Legislature Examines Overcriminalization

Two bills propose solutions to criminal intent problem

On Oct. 27, the Michigan Senate Judiciary Committee met in Lansing for a hearing on two bills that address an aspect of overcriminalization that has been the subject of many Mackinac Center studies and commentaries, namely, the failure of criminal statutes to specify a culpable mental state for the commission of a crime. The bills were Senate Bill 20, sponsored by Sen. Mike Shirkey, R-Clarklake, and House Bill 4713, sponsored by Rep. Ed McBroom, R-Vulcan.

In their current versions, SB 20 and HB 4713 take different tacks in reversing the trend of passing criminal laws that remain silent as to a defendant’s state of mind. (The committee is considering substitute language but has not taken action yet.) HB 4713 would apply one of three default intent standards (“purposely,” “knowingly” or “recklessly”) to existing and future laws, working retroactively to immediately change the way alleged criminals are prosecuted. This bill exempts several sections of Michigan law from being subject to this default standard, including the health code, the vehicle code and the penal code.

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SB 20 calls for the enactment of a default “knowingly” intent standard. It would apply to legislation enacted after Jan. 1, 2016, and does not exempt any portion of Michigan law from modification under this new rule. This means the state would need to demonstrate that a person knowingly violated the law in order to convict them of a crime, unless the Legislature specified a stricter intent standard for that particular crime.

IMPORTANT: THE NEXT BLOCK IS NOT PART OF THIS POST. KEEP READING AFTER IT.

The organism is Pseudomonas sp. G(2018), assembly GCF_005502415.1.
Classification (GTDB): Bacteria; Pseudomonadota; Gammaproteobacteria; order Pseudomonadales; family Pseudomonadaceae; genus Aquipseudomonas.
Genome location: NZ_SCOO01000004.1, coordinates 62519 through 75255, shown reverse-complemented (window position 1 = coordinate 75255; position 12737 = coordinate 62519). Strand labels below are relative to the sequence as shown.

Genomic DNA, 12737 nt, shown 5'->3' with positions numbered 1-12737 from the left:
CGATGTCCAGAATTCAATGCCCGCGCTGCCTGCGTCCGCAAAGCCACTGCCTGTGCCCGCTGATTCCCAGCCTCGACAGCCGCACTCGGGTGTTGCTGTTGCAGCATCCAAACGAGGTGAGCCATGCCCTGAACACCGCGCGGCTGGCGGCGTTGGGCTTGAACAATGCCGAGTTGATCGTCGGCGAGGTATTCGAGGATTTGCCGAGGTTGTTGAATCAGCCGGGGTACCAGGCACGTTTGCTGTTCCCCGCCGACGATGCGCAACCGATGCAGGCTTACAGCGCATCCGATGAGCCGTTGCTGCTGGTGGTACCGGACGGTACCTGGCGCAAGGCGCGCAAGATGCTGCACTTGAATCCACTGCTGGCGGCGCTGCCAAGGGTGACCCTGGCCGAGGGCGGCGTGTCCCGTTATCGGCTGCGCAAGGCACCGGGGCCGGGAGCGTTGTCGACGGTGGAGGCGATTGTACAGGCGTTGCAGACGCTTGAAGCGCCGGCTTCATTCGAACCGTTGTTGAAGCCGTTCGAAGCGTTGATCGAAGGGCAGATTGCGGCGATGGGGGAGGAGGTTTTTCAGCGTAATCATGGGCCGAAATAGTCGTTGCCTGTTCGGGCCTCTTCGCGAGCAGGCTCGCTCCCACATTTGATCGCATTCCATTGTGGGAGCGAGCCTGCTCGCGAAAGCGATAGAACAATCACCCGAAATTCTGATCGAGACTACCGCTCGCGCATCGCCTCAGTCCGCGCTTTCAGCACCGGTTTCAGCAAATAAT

Both bills represent an improvement to a disturbing trend that the Mackinac Center has highlighted since 2013, and each contains provisions worthy of support. While HB 4713 boasts more immediate impact than SB 20 due to its retroactive operation, SB 20 specifies a single mental state — “knowingly” — that would not require the courts to determine an appropriate standard. (Both bills correctly fix the standard at something higher than mere “negligence.”)

It should be noted that the large exemptions that HB 4713 carves out do not necessarily render it meaningless. The exempted sections of Michigan law are ones that, according to our assessment, tend to contain fewer provisions that fail to specify criminal intent. The default would amend true problem areas, such as Michigan’s large volume of often highly technical administrative rules and regulations. Mackinac Center Executive Vice President Michael Reitz offered a complete commentary on HB 4713 during legislative testimony last month.

The bills under consideration represent important action on the problem of overcriminalization in Michigan. A default intent standard would reduce the chance that individuals could be prosecuted for crimes they unknowingly commit, allowing law enforcement to focus limited resources on violent and property crimes. Given the crime levels and fiscal constraints in many of our urban areas, this clarified law and renewed focus can’t come too soon.


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